Pagan celebration breeds indulgence

Friends, family, lovers splurge more on Valentine’s Day gifts each year despite festival’s ‘questionable’ history of animal cruelty, nudity and orgies

By Rob Clinton, Sports Editor

To some it is a Hallmark holiday, a remnant of a time past but carried on to bilk the gullible public out of millions of dollars every year. To others, it is an opportunity to express the depths of one’s love in a concentrated effort every Feb. 14.

Whether symbolized by half naked babies firing passion dipped arrows or by the 190 million cards exchanged every year (according to the greeting card association), Saint Valentine’s Day has evolved from its questionable roots.

Two schools of thought govern the origin of what we now know as Saint Valentine’s Day.

The first is that the day is fostered from Lupercalia, a lively sexual Roman Catholic festival that took place Feb. 13-15 centering on fertility.

In the festival, participants sacrificed a dog and a goat as young men and women stripped naked. Then, the men would flog the women with the animal’s hides as a gesture to bolster fertility.

The dates also coincided with what was believed to be the beginning of the mating season for local birds.

The second, and more infamous theory, involves the Roman Empire and Emperor Claudius II. In an attempt to fortify his army with fighting men, he forebode the soldiers from taking wives in hopes that their total dedication would be given to glory on the battlefield.

In total defiance of the ban, a Christian priest, St. Valentine, held clandestine marriage ceremonies to unite soldiers and the women that possessed their hearts.

When the emperor heard of the weddings he had St. Valentine imprisoned. It was in jail where the priest fell in love with the jailer’s helper, who was also the jailer’s daughter. The forbidden love earned the priest an execution sentence to be carried out on Feb. 14.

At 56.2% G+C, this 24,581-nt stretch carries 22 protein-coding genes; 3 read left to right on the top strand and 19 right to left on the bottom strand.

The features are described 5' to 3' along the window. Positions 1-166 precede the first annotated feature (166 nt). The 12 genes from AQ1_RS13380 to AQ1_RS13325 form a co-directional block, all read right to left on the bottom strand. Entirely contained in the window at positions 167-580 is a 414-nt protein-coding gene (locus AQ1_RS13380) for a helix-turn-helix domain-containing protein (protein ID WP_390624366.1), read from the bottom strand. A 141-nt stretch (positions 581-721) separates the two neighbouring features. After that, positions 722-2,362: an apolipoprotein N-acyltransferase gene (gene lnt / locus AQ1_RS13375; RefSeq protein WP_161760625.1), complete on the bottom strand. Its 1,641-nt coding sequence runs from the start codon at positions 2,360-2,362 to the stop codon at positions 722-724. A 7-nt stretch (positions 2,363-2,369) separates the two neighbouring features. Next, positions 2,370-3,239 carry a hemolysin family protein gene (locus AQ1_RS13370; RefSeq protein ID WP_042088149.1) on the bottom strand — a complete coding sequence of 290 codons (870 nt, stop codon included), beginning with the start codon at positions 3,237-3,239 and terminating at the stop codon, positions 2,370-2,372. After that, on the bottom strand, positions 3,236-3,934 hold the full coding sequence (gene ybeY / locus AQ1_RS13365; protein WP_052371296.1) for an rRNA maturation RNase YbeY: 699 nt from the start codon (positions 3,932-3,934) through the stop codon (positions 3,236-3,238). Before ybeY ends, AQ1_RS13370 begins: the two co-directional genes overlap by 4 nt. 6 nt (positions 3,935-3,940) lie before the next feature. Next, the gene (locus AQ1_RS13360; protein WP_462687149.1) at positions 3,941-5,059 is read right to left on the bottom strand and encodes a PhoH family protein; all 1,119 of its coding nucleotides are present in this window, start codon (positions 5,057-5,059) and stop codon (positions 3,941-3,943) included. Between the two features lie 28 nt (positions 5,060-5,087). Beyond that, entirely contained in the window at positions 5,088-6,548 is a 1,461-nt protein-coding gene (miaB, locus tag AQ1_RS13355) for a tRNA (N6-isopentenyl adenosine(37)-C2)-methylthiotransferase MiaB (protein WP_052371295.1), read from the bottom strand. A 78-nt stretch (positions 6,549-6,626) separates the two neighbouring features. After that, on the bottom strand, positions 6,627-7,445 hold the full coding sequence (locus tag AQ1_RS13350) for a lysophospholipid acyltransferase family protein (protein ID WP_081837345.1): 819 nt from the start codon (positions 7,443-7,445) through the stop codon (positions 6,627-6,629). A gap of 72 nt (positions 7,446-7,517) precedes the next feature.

The prisoner gave one last letter to his love. And as the sword removed his head from his body she read the last line of the letter — love your Valentine.

The tradition carried on well into the Rome’s acceptance of Christianity. The church gave the people clothes but kept the themes of virility and copulation.

Since its inception, Valentine’s Day has not been all joy and pain.

In the Middle Ages young lovers drew names to determine who their Valentine would be. They would pin the name to their sleeve so that everyone would know who their love interest was to be. Thus spawned the saying “wearing your heart on your sleeve.”

From naked parties to beheadings, none of the original participants in this ancient ritual could have foreseen what kind of profit juggernauts pagan celebrations would become.

Retail spending last year reached nearly $19 billion in the U.S., with the average American spending $142.31 with only $96.63 going to a spouse or significant other, according to the National Retail Federation.

Fifty-eight percent of Americans are planning to buy for other family members, while a disturbing 21.2 percent plan on shopping for a Valentine’s Day gift for their pet.

Flowers still top the list as the most sought after gift, in particular the red rose.

Historically known as the favorite flower of Venus, the Roman goddess of love, its bud stands for strong romantic feelings, keeping it tops on the list of most sought after adornment for Valentine’s Day bouquets.

But to the average participant the real question has to be what defines love. Is it sex drive, romantic love, passion or the calmness and security of being in a long-term relationship?

In any case, love is displayed through gifts as 47 percent of American consumers spend roughly $1 billion every Valentine’s Day. And 75 percent of that revenue is provided by chocolate sales — a treat that has been a symbol of love since the Aztecs thrived during the 14th and 15th century in Mexico.

The monetization of love makes dealing with matters of the heart exponentially more intense. Today, financial reasons rank just above social isolation and relationship problems as leading causes for suicide in the era of modern affairs of the heart.

With the divorce rate hovering comfortably above 50 percent, one has to wonder if dancing naked in the streets while being beaten with animal hides is a more reliable way of choosing a mate (American Psychological Association).